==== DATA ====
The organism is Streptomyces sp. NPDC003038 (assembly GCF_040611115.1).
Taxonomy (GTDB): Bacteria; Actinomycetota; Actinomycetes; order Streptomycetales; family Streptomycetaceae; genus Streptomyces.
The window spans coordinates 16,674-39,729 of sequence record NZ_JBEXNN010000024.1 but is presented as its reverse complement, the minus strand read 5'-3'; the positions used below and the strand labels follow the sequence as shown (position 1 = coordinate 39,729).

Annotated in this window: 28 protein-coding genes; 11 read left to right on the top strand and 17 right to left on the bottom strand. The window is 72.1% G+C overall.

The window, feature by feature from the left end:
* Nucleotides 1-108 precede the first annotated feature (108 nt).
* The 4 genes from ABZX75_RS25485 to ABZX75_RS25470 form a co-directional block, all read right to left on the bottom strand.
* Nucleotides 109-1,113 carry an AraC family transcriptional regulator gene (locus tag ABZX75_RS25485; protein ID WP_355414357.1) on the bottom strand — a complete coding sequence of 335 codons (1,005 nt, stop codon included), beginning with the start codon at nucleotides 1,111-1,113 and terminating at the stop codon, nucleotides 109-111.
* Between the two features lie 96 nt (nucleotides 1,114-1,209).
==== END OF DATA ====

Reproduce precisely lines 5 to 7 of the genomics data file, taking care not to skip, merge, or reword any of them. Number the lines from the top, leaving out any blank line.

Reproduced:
The window, feature by feature from the left end:
* Nucleotides 1-108 precede the first annotated feature (108 nt).
* The 4 genes from ABZX75_RS25485 to ABZX75_RS25470 form a co-directional block, all read right to left on the bottom strand.